Home prices in Burbank rose again last month, continuing a trend where a dearth of homes for sale has created heated competition among buyers, according to the latest real estate report.
The median price for a single-family home climbed roughly 10%, from $544,500 in June 2012 to $598,750 last month, according to statistics compiled by Realtor Eric Benz with Dilbeck Real Estate in Burbank.
The median price for a condominium also increased, from $320,000 a year ago to $415,000 last month, an increase of roughly 29%.
Realtor Marion Goodman, a member of the Burbank Assn. of Realtors board, said that although prices were still rising last month, she's starting to see the market flatten out.
"There's a plateau that we've reached, and I hope it's just temporary," she said.
Goodman said a number of factors could be contributing to the market's leveling off, including first-time buyers who are taking a step back from buying aspirations because they have seen their offers rejected in favor of all-cash transactions.
"It does something to your psyche. You think you're making a good offer and then you get beat by all-cash buyers," she said. "It's a tough market for first-time buyers right now."
Goodman said a majority of the sales her office saw last month were cash purchases.
The number of single-family homes for sale continued to be low compared to last year, with 90 on the market last month, a 50% decline from 180 in June 2012.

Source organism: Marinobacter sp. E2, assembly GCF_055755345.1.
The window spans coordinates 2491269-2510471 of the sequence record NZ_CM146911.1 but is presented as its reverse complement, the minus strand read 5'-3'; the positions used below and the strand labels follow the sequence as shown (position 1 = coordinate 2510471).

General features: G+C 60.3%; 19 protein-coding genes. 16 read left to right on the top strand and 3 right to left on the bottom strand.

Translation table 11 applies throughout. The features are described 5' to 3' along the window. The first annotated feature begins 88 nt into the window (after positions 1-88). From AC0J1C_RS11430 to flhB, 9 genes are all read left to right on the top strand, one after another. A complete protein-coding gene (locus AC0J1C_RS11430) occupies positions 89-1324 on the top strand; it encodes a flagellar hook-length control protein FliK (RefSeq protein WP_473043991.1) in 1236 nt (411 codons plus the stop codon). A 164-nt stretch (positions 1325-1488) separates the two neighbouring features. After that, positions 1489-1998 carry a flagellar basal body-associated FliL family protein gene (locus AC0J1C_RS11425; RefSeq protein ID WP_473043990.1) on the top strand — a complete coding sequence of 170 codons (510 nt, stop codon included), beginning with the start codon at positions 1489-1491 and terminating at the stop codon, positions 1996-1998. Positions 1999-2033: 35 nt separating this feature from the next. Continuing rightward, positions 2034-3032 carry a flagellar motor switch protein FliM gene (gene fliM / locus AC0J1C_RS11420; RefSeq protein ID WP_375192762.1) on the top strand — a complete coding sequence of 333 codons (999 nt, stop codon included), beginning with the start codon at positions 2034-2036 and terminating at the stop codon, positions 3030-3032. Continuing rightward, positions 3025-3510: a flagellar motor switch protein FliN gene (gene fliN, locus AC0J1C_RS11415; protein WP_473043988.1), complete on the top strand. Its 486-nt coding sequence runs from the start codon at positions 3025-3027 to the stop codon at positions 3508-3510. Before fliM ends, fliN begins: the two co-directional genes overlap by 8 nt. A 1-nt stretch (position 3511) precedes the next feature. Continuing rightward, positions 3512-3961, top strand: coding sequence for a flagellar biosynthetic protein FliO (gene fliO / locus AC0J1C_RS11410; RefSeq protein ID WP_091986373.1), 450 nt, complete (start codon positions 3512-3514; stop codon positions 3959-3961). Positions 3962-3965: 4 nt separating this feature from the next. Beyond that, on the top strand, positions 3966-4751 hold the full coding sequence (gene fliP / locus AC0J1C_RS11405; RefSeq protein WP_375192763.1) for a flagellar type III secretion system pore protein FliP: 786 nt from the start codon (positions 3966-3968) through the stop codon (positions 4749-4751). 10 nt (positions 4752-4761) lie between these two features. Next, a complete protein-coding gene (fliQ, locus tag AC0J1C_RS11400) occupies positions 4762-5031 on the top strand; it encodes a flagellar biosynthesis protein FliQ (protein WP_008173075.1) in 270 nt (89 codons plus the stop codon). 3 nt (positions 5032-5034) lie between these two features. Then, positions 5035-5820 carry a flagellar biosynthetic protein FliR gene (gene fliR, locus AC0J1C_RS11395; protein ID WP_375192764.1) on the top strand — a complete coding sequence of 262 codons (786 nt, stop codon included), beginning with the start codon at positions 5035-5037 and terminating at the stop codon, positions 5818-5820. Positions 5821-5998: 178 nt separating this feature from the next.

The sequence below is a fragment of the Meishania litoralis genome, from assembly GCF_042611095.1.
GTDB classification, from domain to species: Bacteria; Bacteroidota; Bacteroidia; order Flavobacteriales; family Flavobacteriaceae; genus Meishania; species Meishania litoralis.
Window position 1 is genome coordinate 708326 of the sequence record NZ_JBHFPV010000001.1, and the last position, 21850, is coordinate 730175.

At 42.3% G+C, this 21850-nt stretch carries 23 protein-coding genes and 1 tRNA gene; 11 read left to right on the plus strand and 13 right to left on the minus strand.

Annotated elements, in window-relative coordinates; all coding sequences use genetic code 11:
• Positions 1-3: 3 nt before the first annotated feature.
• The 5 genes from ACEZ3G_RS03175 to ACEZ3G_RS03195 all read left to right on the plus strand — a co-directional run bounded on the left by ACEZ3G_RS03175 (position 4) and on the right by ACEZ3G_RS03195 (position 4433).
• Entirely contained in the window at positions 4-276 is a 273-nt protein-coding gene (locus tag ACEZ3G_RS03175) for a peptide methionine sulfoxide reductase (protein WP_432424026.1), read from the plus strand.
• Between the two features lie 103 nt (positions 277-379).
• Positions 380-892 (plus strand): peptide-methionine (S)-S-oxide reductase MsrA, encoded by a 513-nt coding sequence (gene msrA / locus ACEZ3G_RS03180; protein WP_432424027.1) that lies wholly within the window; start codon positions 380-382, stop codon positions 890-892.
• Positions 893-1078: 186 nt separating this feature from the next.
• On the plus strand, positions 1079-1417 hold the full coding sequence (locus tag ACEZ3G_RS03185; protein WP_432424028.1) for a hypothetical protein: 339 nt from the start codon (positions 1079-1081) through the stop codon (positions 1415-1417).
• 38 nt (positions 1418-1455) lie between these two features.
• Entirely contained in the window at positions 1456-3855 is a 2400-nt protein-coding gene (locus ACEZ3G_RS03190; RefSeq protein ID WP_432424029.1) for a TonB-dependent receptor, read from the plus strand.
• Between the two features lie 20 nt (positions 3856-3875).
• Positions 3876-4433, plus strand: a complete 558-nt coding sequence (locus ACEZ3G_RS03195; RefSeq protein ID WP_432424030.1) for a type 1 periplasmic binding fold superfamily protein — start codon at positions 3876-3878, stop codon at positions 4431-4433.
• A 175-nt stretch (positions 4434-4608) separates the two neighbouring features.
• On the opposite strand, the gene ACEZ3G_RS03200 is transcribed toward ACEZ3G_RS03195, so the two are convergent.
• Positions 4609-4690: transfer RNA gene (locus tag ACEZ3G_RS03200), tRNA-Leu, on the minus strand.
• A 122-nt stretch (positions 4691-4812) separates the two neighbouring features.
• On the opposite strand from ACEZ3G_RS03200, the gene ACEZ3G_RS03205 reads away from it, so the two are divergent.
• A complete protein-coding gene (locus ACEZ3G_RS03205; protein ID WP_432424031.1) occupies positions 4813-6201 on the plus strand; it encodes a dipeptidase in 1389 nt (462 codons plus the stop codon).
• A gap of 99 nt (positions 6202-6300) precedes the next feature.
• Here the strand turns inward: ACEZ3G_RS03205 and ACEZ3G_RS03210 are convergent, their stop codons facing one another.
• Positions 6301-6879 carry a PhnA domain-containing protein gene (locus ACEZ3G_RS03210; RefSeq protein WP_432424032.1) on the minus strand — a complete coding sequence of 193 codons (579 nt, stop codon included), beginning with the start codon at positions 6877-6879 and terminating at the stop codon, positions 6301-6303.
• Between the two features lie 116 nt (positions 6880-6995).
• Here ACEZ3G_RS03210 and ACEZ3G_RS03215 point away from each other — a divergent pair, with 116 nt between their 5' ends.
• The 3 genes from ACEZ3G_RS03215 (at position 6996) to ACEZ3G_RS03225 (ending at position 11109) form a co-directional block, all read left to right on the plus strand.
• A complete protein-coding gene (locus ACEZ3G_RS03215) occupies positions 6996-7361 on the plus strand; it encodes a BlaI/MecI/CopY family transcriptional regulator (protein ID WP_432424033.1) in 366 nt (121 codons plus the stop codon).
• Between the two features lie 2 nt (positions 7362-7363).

There were 41 condos for sale, a drop of roughly 44% from 73 a year ago.
As values continue to increase, however, Goodman said she expects to see more inventory come onto the market as homeowners who might have been underwater – a situation in which a home's mortgage balance exceeds the home's actual value — can now sell without losing money.
"The people that were underwater and, suddenly, they can start breathing, they're putting their homes on the market," she said.
Distressed homes and condos made up a smaller slice of the market. Eighteen of them sold last month, making up around 22% of total sales, compared to 36 such sales in June 2012. Last year, the ratio was running around one in three, or 36%.
Distressed sales include bank-owned properties and short sales, in which lenders let homeowners sell their homes for less than they owe on their mortgages.
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